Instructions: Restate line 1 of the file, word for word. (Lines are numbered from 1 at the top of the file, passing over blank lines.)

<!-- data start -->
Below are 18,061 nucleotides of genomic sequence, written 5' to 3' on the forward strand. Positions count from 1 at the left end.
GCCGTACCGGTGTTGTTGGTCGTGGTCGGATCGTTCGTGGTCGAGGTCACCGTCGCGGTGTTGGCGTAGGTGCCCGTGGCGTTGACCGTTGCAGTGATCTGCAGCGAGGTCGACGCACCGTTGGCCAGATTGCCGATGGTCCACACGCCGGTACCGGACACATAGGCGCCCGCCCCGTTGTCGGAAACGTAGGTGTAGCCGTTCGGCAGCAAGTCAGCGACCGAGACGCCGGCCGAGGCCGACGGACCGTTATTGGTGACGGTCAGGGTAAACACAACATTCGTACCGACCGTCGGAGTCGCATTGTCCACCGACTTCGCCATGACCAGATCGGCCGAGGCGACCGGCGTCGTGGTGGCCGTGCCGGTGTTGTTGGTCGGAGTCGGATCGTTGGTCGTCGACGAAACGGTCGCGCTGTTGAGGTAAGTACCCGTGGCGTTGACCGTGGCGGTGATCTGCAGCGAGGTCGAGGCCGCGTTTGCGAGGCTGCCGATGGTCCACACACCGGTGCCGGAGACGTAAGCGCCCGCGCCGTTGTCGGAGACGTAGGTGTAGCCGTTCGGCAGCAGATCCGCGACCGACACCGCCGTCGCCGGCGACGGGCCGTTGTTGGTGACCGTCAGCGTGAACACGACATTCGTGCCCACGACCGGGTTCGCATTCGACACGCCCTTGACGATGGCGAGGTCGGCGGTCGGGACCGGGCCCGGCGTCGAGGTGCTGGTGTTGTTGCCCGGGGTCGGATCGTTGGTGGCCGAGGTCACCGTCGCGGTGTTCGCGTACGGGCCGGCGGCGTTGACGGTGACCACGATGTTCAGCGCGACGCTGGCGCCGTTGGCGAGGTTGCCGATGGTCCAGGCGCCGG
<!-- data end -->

Below are 18,061 nucleotides of genomic sequence, written 5' to 3' on the forward strand. Positions count from 1 at the left end.